Private Jet Card Comparisons – Know Before You Buy

Making The Case For Jet Cards…Or Not?

82% of personal assistants find booking private aviation flights on short notice is a major challenge

 

A new survey of personal assistants by on-demand charter broker Victor revealed 82% of survey respondents found that finding flights on tight turnarounds is a major challenge they face when coordinating private jet travel. To me, at first reading, the findings weren’t surprising:  booking on-demand charters require vetting both jets, operators, and prices each trip, handling payments, which can be complicated in some companies, and often submitting passenger information, catering and so forth. It also means in the event of disruptions, you are at the mercy of your broker to figure out replacements and minimize extra expense. 

 

There are some excellent brokers, but private jet charter not being regulated, there is no test or qualification so there are highly incompetent ones as well. I like to say jet cards are the closest thing to the fractional or full ownership experience without the long-term commitment and expenses. Most card programs have detailed service recovery policies – so you know where you stand. You can get programs to fulfill whatever your needs are – whether its guaranteed availability, rates, specific aircraft types, WiFi, roundtrip discounts and so forth. Some card programs cover de-icing, something that can range in the thousands of dollars per time, so if you do a lot of winter flying, the right jet card program can mitigate significant potential extra costs you will run into with charter.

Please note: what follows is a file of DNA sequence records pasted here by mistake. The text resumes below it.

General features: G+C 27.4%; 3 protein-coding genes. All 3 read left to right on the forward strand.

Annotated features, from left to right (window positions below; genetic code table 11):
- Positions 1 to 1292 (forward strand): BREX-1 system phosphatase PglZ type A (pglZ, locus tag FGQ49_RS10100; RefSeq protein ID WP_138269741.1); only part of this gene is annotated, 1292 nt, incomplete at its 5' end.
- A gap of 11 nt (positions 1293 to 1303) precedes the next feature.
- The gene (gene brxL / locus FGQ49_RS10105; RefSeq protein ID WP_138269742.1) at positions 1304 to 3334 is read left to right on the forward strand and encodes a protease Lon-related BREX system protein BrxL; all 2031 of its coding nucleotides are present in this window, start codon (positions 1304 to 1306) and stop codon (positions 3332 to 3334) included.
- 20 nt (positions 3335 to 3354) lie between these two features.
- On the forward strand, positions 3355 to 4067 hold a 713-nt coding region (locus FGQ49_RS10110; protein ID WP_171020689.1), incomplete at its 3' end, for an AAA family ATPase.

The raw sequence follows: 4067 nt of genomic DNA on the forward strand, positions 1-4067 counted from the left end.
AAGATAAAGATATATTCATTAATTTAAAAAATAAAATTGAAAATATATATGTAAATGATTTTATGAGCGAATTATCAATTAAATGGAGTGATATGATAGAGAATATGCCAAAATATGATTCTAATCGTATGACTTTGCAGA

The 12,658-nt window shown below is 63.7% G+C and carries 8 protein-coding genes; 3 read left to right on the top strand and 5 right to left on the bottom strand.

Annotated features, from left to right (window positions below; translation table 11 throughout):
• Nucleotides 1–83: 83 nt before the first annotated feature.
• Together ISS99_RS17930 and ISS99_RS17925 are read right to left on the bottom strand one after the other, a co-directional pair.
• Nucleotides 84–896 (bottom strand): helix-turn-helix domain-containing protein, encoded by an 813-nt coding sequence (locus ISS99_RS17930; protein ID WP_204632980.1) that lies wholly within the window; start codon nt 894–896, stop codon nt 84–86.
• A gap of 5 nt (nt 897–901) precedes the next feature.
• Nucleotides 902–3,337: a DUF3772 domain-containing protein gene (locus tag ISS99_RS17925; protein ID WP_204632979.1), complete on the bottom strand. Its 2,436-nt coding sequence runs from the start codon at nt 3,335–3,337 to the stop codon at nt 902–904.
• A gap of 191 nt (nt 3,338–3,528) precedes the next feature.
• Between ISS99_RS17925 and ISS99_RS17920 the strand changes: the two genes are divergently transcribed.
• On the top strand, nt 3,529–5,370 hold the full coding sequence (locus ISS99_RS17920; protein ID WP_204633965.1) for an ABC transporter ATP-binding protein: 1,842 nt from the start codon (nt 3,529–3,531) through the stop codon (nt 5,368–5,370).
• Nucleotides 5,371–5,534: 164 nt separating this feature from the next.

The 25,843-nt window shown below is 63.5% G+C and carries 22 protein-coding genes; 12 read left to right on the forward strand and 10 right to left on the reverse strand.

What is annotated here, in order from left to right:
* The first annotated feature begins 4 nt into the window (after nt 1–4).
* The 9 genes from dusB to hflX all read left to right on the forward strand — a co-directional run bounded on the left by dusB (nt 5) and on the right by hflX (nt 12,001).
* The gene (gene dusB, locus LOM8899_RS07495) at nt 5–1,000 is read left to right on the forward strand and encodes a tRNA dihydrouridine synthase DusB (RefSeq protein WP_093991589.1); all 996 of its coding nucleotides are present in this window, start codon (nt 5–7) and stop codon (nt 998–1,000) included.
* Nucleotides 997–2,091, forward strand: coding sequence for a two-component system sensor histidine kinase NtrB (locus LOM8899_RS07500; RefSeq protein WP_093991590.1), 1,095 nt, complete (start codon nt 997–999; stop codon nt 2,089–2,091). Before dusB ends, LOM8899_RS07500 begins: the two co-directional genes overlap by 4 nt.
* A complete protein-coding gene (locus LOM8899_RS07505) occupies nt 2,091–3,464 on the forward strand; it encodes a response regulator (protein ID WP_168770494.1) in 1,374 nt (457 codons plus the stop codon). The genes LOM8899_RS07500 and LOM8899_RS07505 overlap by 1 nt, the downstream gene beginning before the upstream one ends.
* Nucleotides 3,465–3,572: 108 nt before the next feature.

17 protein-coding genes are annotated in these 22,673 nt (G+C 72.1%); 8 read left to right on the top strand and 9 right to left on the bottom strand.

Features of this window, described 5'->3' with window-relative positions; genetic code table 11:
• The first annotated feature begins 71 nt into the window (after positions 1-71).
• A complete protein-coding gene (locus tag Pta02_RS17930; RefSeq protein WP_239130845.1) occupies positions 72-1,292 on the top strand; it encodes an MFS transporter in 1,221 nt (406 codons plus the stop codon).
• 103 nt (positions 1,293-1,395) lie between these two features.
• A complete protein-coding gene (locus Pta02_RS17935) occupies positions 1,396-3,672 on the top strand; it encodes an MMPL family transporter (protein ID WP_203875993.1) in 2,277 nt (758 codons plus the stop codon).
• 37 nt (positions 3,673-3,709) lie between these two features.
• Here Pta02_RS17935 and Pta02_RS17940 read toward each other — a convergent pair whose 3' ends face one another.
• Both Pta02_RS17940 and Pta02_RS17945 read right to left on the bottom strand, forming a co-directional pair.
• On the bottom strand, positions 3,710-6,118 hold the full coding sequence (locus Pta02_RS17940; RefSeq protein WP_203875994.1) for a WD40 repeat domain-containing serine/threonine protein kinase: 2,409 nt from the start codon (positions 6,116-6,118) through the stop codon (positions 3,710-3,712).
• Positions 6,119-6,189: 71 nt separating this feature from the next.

The surprise when I read through the study was that it came from an on-demand broker because as I read the results, they seemed to support the benefits of jet cards more than on-demand charter, so I was happy that Victor CEO Clive Jackson took the time to add his perspective to my interpretations.

 

Findings from the survey can be found below:

 

 

 

 

 

 

I always tell subscribers who contact me buying a jet card doesn’t mean on-demand charter won’t be better for certain missions. My recommendation is to lay out your expected travel plans as thoroughly as possible. That will enable you to find the jet card programs that best fit your needs, but even then the nature of missions can vary so widely – one week a trip to Paris, Texas, the next week to Paris, France, don’t expect a single jet card to be the right solution for 100% of your flying. At the same time, once you’ve created that framework for your travel, jet cards are a better solution in most cases than just playing the charter market on a trip by trip basis.

 

Why would Victor publish a survey that supports a product they currently aren’t selling?

 

My guess is that it was meant as one of those typical PR initiatives using some interesting research – which it was – to get its name out there.

 

With appreciation for Clive’s time, what’s my final judgment on the survey?

 

I do think the survey underscores why the market of jet card providers has more than doubled in the past decade:  Cards are the closest thing you cant get to full or fractional ownership experience for regular private aviation fliers. On-demand charter will always be better for certain trips and is probably the right way to go for those folks flying a couple times a year. And by the way, as previously reported, Victor will be launching a jet card type product in the U.S in 2018.